8.4 OkHttp

​OkHttp is a third-party library developed by Square for sending and receive HTTP-based network requests.

Using OkHttp

Setting up

Add the following dependencies in your module-level build.gradle file:
// Plugins should be located at the very top of your file
apply plugin: 'kotlin-kapt'
​
// Alternative if your plugins look like this!
plugins {
...
id 'kotlin-kapt'
}
​
...
​
dependencies {
// define a BOM and its version
implementation(platform("com.squareup.okhttp3:okhttp-bom:4.9.3"))
​
// define any required OkHttp artifacts without version
implementation("com.squareup.okhttp3:okhttp")
implementation("com.squareup.okhttp3:logging-interceptor")
}
In the case of OkHttp, we will need internet permissions.
<uses-permission android:name="android.permission.INTERNET" />
<uses-permission android:name="android.permission.ACCESS_NETWORK_STATE" />

GET

How can we execute GET requests using OkHttp? We can make an asynchronous GET call using the enqueue, which will tell us through the callback once the request has completed.
private val client = OkHttpClient()
​
fun run() {
val request = Request.Builder()
// URL given from API/Backend (make sure the URL + path
// is corect for the given get request
.url(...)
// can also add headers with .addHeader e.g .addHeader("Authorization", "Bearer ${TOKEN}")
.get()
.build()
​
client.newCall(request).enqueue(object : Callback {
override fun onFailure(call: Call, e: java.io.IOException) {
e.printStackTrace()
}
​
override fun onResponse(call: Call, response: Response) {
if (!response.isSuccessful) {
// Can also respond with some UI saying check internet, try again, network request failed,
// etc. as opposed to exception (which will crash your app unless caught)!
throw IOException("Unexpected code $response")
} else {
// Can get access to the body with response.body(). Can then use
// Moshi techniques to convert said body to a Kotlin object if applicable
// or you can just parse the body directly!
val body = response.body
​
val blackjackHand = adapter.fromJson(body!!.source())
​
val jsonObject = JSONObject(body.string())
jsonObject.getString(KEY_NAME)
jsonObject.getInt(KEY_NAME)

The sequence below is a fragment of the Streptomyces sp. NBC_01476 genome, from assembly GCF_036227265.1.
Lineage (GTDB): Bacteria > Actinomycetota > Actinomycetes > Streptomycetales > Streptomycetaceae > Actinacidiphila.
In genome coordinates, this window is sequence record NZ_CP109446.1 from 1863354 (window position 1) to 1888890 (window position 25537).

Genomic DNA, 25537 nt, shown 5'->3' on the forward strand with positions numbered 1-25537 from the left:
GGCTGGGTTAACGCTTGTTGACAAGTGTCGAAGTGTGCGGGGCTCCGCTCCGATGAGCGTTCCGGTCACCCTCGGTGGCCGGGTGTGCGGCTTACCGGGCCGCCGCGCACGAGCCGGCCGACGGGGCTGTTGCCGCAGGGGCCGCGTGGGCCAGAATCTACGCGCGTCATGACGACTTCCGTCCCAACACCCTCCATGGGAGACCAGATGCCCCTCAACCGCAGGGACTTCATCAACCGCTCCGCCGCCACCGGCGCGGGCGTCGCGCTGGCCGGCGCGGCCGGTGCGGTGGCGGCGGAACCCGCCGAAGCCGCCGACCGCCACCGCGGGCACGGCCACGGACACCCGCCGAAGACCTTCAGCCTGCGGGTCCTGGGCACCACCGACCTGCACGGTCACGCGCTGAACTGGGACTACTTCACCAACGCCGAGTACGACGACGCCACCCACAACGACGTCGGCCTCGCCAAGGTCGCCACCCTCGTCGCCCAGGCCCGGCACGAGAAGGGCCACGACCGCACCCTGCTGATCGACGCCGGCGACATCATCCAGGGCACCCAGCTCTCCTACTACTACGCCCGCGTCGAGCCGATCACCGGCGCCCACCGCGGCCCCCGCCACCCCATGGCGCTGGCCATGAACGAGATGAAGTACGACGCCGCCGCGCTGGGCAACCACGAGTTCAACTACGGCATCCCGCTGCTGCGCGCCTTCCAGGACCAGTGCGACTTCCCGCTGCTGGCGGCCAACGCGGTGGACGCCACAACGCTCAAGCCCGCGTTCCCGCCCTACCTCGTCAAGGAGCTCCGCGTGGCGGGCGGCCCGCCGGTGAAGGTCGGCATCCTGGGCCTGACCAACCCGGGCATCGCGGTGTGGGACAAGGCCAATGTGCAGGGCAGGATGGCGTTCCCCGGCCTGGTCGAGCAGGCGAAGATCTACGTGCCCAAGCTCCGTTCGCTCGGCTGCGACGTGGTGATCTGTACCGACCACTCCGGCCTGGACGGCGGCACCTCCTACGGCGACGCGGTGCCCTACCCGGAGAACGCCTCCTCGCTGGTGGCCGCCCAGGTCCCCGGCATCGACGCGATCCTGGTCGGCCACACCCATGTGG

...
}
}
})

POST

Post follows a very similar format to the GET request, except now we have to pass in some data into our request! There's lots of ways to do this depending on how the API wants the request to be formatted. Here we'll just showcase some examples that you can use to tailor to your needs:
private val client = OkHttpClient()
​
fun run() {
val blackjackHand = BlackjackHand(
Card('6', Suit.SPADES),
listOf(Card('4', Suit.CLUBS), Card('A', Suit.HEARTS))
)
// If our request body is meant to be an object representative of some
// class, we can leverage Moshi to help us build it.
val moshi: Moshi = Moshi.Builder().build()
val adapter: JsonAdapter<BlackjackHand> =
moshi.adapter<BlackjackHand>(BlackjackHand::class.java)
val json: String = adapter.toJson(blackjackHand)
val requestBody = json.toRequestBody("application/json".toMediaTypeOrNull())
​
// Alternative way of building a requestBody, directly
// setting the key/value pairs of the post body.
val jsonObject = JSONObject().apply {
put("card", json)
}
val requestBody = jsonObject.toString().toRequestBody("application/json".toMediaTypeOrNull())
val postRequest = Request.Builder()
.post(requestBody)
.url(...)
// Can also add headers with .addHeader e.g .addHeader("Authorization", "Bearer ${TOKEN}")
.build()
​
client.newCall(postRequest).enqueue(object : Callback {
override fun onFailure(call: Call, e: java.io.IOException) {
e.printStackTrace()
}
​
override fun onResponse(call: Call, response: Response) {
if (!response.isSuccessful) {
// Can also respond with some UI saying check internet, try again, network request failed,
// etc. as opposed to exception (which will crash your app unless caught)!
throw IOException("Unexpected code $response")
} else {
val body = response.body
​
// Some APIs as a response to a POST request may return objects right back,
// which we can then use Moshi to convert to a Kotlin object if
// we wish (like the imgur example above)
val blackjackHand = adapter.fromJson(body!!.source())
// Other times, APIs will return a sucess/failure boolean as a response,
// so parsing directly may a better alternative!
val jsonObject = JSONObject(body.string())
jsonObject.getString(KEY_NAME)
jsonObject.getInt(KEY_NAME)
...
}
}
})
}

Updating UI

The callbacks for OkHttp (methods like onFailure and onResponse) run on a background thread. If you want to immediately process something in the UI you will need to do your updates on the UI thread (which is the main, single thread that all Android applications run on).
The recommended way to do this is using the Android Jetpack architectural components of ViewModel and LiveData. The advantage of using these components is that they persist through Activity lifecycle changes so for example when the device orientation changes and the Activity is recreated, ViewModel and LiveData will persist and the information is reused in the created activity. Both of these components arise in discussions about app architecture in Android, which is outside the scope of this class.
See Android's guide to app architecture if you are interested in learning more!
For now, you can utilize the method runOnUiThread, which is usually executed within a worker thread to update UI:
client.newCall(postRequest).enqueue(object : Callback {
override fun onFailure(call: Call, e: java.io.IOException) {
e.printStackTrace()
}
​
override fun onResponse(call: Call, response: Response) {
runOnUiThread {
// Any UI updates here, e.g. creating Adapters, updating text, etc.
textView.text = response.body!!.string()
}
}
})
​